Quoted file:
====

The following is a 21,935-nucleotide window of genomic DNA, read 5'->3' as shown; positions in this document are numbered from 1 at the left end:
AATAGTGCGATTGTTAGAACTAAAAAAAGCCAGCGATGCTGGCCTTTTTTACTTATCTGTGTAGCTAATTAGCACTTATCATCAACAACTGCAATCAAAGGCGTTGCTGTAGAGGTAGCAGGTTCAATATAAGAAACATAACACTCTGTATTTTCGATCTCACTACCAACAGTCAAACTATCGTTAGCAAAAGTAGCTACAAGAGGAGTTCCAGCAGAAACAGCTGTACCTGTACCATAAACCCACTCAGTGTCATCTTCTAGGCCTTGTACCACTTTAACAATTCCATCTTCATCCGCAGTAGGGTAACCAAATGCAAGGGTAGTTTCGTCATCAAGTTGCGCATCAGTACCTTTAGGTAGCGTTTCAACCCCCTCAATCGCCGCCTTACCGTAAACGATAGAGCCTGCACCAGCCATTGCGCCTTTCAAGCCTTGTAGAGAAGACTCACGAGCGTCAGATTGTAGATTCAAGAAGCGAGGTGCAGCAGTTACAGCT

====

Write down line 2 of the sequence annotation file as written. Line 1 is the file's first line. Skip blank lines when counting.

AATAGTGCGATTGTTAGAACTAAAAAAAGCCAGCGATGCTGGCCTTTTTTACTTATCTGTGTAGCTAATTAGCACTTATCATCAACAACTGCAATCAAAGGCGTTGCTGTAGAGGTAGCAGGTTCAATATAAGAAACATAACACTCTGTATTTTCGATCTCACTACCAACAGTCAAACTATCGTTAGCAAAAGTAGCTACAAGAGGAGTTCCAGCAGAAACAGCTGTACCTGTACCATAAACCCACTCAGTGTCATCTTCTAGGCCTTGTACCACTTTAACAATTCCATCTTCATCCGCAGTAGGGTAACCAAATGCAAGGGTAGTTTCGTCATCAAGTTGCGCATCAGTACCTTTAGGTAGCGTTTCAACCCCCTCAATCGCCGCCTTACCGTAAACGATAGAGCCTGCACCAGCCATTGCGCCTTTCAAGCCTTGTAGAGAAGACTCACGAGCGTCAGATTGTAGATTCAAGAAGCGAGGTGCAGCAGTTACAGCT